Interview With Darcy Norman From German National Team
uac-books-banner

Interview With Darcy Norman From German National Team

With the World Cup behind our backs and German team as the winner, we can start reflecting what went good and what went wrong. And we are pretty sure that everything went great with the German National Team. So it is a great privilege to be able to interview Darcy Norman who is part of the German National Team and very important cog in Die Mannschaft. 

Darcy was also responsible for getting me in touch with Gregg Berhalter which eventually resulted in me being hired as strength and conditioning coach/sport scientist for Hammarby Football Club from Stockholm, Sweden in 2012 and 2013. He also arranged me to visit Bayern FC in 2011 and spend some quality time with  Marcelo Martins, who was head strength and conditioning coach during that time. I also managed to visit Octoberfest with my close friend Jovan Buha, who is third season in a row head strength and conditioning coach for Bayern Basketball Club. Darcy also arranged me to meet the rest of the German National Team strength and conditioning staff (Shad Forsythe and Yann-Benjamin Kugel) and drink couple of Paulaners with them (Shad thanks for showing me the right way to pour weissbier). Darcy is also my go-to-guy when it comes to bunch of training related topics.

In short, I owe Darcy a LOT and I wanted to say ‘Thank you Darcy’ for everything, including taking your time to do this interview.

Well, enough of me trying to kiss-ass to Darcy… I will leave you to enjoy the insights from the member of the World Cup Winning team.

Mladen:First off, BIG Congratulations on winning the World Cup with Germany Darcy. That’s one hell of a achievement and something a lot of us dream off. Before I start picking your brain, please share some info about yourself – who you are, what you do, how did you end up in German National team and what are your future plans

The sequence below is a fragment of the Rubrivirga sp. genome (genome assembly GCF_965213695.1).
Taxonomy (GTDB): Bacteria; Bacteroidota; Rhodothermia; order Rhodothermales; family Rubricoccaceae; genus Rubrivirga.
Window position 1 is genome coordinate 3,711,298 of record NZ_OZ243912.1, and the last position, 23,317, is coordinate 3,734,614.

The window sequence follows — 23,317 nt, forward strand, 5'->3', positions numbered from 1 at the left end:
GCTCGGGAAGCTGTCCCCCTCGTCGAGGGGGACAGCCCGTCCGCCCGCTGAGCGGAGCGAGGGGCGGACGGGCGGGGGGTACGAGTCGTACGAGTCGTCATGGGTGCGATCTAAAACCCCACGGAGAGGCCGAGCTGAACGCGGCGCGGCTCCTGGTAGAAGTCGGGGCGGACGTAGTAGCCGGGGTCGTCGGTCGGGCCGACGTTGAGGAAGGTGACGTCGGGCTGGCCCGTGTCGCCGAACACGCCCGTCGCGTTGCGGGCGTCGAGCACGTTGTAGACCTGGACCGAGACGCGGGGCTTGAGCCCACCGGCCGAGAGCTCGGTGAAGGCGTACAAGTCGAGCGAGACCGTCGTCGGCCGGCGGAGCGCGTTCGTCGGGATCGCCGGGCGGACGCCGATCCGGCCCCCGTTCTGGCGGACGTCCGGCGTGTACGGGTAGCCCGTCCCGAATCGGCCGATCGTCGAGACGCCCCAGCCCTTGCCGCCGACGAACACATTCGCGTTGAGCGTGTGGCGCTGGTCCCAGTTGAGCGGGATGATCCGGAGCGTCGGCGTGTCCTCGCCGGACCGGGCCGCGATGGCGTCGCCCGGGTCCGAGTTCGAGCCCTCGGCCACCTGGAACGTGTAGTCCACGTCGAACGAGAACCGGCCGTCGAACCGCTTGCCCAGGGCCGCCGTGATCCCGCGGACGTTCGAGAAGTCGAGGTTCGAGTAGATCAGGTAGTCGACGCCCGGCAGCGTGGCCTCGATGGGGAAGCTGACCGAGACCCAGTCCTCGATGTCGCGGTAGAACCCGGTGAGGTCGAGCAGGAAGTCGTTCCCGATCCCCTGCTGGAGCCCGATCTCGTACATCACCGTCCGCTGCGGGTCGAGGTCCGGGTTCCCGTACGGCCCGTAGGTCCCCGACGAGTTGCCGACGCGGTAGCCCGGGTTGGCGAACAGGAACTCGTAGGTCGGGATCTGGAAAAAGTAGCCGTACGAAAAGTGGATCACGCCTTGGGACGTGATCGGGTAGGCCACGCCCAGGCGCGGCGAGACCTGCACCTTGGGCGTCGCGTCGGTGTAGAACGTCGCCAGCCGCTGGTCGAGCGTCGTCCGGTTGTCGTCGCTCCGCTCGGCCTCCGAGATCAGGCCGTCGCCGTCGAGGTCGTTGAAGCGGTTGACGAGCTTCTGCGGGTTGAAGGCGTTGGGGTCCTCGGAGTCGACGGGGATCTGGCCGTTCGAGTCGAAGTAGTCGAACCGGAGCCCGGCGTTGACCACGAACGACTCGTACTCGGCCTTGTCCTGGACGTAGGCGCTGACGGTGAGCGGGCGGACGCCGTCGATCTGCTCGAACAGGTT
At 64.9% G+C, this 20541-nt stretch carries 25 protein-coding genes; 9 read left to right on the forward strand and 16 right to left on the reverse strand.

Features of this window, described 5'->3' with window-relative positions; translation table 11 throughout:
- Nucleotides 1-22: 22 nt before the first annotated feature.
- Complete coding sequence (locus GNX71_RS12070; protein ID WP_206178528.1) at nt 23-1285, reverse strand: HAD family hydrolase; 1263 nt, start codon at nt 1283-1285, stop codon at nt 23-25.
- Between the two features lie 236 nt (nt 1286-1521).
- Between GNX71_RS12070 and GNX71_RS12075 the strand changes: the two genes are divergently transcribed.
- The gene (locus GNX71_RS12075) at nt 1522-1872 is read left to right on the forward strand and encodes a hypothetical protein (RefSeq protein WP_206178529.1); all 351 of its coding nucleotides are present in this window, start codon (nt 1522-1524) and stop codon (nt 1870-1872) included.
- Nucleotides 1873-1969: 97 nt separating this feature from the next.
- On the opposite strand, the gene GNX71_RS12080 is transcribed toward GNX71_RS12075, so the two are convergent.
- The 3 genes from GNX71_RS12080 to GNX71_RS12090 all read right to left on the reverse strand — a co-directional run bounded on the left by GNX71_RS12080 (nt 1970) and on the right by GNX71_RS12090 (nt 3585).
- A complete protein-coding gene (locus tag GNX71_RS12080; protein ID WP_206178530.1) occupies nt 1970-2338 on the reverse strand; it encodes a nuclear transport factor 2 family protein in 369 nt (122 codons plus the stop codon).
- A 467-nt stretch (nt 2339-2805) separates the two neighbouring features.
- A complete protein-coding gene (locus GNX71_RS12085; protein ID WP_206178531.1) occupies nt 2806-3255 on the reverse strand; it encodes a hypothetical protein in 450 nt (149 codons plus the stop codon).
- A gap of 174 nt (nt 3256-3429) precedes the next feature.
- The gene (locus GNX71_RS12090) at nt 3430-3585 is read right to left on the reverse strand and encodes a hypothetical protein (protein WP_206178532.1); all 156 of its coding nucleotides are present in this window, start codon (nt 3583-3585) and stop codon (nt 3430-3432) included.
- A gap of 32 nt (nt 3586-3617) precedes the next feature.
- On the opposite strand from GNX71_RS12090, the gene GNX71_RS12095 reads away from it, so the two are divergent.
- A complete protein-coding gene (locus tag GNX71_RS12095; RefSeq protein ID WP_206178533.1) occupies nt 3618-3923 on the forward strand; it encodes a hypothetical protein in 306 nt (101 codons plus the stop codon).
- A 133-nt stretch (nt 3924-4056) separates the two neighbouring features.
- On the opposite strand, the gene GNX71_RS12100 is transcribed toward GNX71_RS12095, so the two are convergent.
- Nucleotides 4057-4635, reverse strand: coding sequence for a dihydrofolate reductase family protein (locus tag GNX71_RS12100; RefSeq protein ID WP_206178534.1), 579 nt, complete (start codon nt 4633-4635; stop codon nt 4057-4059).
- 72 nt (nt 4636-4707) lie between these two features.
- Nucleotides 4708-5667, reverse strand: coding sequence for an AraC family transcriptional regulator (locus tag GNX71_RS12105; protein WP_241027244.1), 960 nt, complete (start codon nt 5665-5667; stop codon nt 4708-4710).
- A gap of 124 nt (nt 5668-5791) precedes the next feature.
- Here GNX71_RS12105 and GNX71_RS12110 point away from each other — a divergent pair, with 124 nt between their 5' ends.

Darcy: Thanks, much appreciated. Certainly humbled and honored for the opportunity and experience. It was the right time, right place, with the right people working as a collective group. About myself, I am a physiotherapist, strength coach and athletic trainer that has worked in each capacity as well as combined capacities in various sporting aspects. I have more recently taken on more data analytics responsibilities as well which I find frustrating and interesting all at the same time. I like to say I have Domain Spectrum Competency….. In the sports world. I have worked with a variety of different athletes in different avenues throughout my career from kids to pros, working with individuals to teams, consulting to being on the pay roll, rehab to performance training. My team experiences have been with Professional Cycling working with Team High Road the 5 years of their existence, Bayern Munich (Pro Soccer) 2008-10, as well as the German National Soccer Team since before the Euro 2012. I have been with EXOS since 2003 and attribute a lot of my opportunities to being a part of that team. They are a fantastic group of people that are passionate about what they do and love solving performance problems. Who you know gets you there, what you know keeps you there as I sometimes say. I am fortunate to live in Truckee (Lake Tahoe) California and share time in a home office and traveling working on projects.

As far as future plans, I want to keep moving forward with data analytics as I think it is a very important aspect of training especially with the how technology is improving. I am more into simplifying the process and making sure the rubber is meeting the road. I don’t know if I have any hard goals to work with this or that team but more with people or groups of people that have a passion to get better and work toward a common goal. I guess being from Canada I would also be interested in working with an NHL team as I think the culture and athletes are interesting. I am always interested in learning as at the end of the day all of this stuff is related and it’s just how you apply it.

Mladen: I have shared some of my thoughts on training the national teams (HERE) – what I am wondering is how did you solve the common issues, like interactions with the players’ clubs, bringing all player to common vision and culture? What are the differences and similarities between working in national team versus club?

Darcy: I think first you have to drop the ego and do everything you can for the benefit of the athlete. What does that mean…, Shad (the head performance coach of the DFB) did a phenomenal job communicating with every team our players played for. After every national team break each team would get a report on everything their athlete’s did so they had an idea of what kind of player they were getting back. If we did any testing he would pass that along as well.